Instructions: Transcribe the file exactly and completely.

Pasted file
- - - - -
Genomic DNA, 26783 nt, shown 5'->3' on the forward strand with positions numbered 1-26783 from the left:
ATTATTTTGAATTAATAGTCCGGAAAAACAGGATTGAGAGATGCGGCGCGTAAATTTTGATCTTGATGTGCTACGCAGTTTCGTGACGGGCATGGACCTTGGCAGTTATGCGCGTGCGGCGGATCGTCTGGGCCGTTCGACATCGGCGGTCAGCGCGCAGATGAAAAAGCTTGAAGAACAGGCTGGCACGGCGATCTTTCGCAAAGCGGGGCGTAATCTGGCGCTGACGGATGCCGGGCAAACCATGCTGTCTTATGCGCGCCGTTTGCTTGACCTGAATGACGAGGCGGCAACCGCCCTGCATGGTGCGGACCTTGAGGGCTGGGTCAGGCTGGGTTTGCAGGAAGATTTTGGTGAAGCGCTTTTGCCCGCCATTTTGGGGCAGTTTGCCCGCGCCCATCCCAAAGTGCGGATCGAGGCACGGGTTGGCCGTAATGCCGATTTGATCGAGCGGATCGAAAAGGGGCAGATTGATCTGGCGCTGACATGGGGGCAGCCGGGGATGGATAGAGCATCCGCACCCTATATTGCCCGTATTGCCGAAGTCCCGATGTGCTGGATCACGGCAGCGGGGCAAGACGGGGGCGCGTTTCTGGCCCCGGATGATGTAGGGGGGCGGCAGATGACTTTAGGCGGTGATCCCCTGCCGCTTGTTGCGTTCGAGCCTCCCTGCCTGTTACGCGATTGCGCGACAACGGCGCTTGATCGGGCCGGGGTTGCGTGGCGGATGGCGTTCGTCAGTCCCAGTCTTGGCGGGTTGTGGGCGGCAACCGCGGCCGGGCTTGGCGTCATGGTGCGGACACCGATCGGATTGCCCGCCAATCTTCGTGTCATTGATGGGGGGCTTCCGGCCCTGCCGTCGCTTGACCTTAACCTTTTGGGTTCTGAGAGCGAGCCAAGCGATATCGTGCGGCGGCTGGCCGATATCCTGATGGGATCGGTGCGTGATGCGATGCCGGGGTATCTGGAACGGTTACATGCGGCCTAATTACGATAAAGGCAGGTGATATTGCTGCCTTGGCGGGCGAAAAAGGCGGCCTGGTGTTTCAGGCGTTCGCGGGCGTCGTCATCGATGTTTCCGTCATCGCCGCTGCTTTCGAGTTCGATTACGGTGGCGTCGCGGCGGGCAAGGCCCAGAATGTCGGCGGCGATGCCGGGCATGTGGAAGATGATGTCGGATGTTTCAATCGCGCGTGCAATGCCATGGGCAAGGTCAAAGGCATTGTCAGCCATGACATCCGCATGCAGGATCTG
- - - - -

Genomic DNA, 26783 nt, shown 5'->3' on the forward strand with positions numbered 1-26783 from the left:
ATTATTTTGAATTAATAGTCCGGAAAAACAGGATTGAGAGATGCGGCGCGTAAATTTTGATCTTGATGTGCTACGCAGTTTCGTGACGGGCATGGACCTTGGCAGTTATGCGCGTGCGGCGGATCGTCTGGGCCGTTCGACATCGGCGGTCAGCGCGCAGATGAAAAAGCTTGAAGAACAGGCTGGCACGGCGATCTTTCGCAAAGCGGGGCGTAATCTGGCGCTGACGGATGCCGGGCAAACCATGCTGTCTTATGCGCGCCGTTTGCTTGACCTGAATGACGAGGCGGCAACCGCCCTGCATGGTGCGGACCTTGAGGGCTGGGTCAGGCTGGGTTTGCAGGAAGATTTTGGTGAAGCGCTTTTGCCCGCCATTTTGGGGCAGTTTGCCCGCGCCCATCCCAAAGTGCGGATCGAGGCACGGGTTGGCCGTAATGCCGATTTGATCGAGCGGATCGAAAAGGGGCAGATTGATCTGGCGCTGACATGGGGGCAGCCGGGGATGGATAGAGCATCCGCACCCTATATTGCCCGTATTGCCGAAGTCCCGATGTGCTGGATCACGGCAGCGGGGCAAGACGGGGGCGCGTTTCTGGCCCCGGATGATGTAGGGGGGCGGCAGATGACTTTAGGCGGTGATCCCCTGCCGCTTGTTGCGTTCGAGCCTCCCTGCCTGTTACGCGATTGCGCGACAACGGCGCTTGATCGGGCCGGGGTTGCGTGGCGGATGGCGTTCGTCAGTCCCAGTCTTGGCGGGTTGTGGGCGGCAACCGCGGCCGGGCTTGGCGTCATGGTGCGGACACCGATCGGATTGCCCGCCAATCTTCGTGTCATTGATGGGGGGCTTCCGGCCCTGCCGTCGCTTGACCTTAACCTTTTGGGTTCTGAGAGCGAGCCAAGCGATATCGTGCGGCGGCTGGCCGATATCCTGATGGGATCGGTGCGTGATGCGATGCCGGGGTATCTGGAACGGTTACATGCGGCCTAATTACGATAAAGGCAGGTGATATTGCTGCCTTGGCGGGCGAAAAAGGCGGCCTGGTGTTTCAGGCGTTCGCGGGCGTCGTCATCGATGTTTCCGTCATCGCCGCTGCTTTCGAGTTCGATTACGGTGGCGTCGCGGCGGGCAAGGCCCAGAATGTCGGCGGCGATGCCGGGCATGTGGAAGATGATGTCGGATGTTTCAATCGCGCGTGCAATGCCATGGGCAAGGTCAAAGGCATTGTCAGCCATGACATCCGCATGCAGGATCTG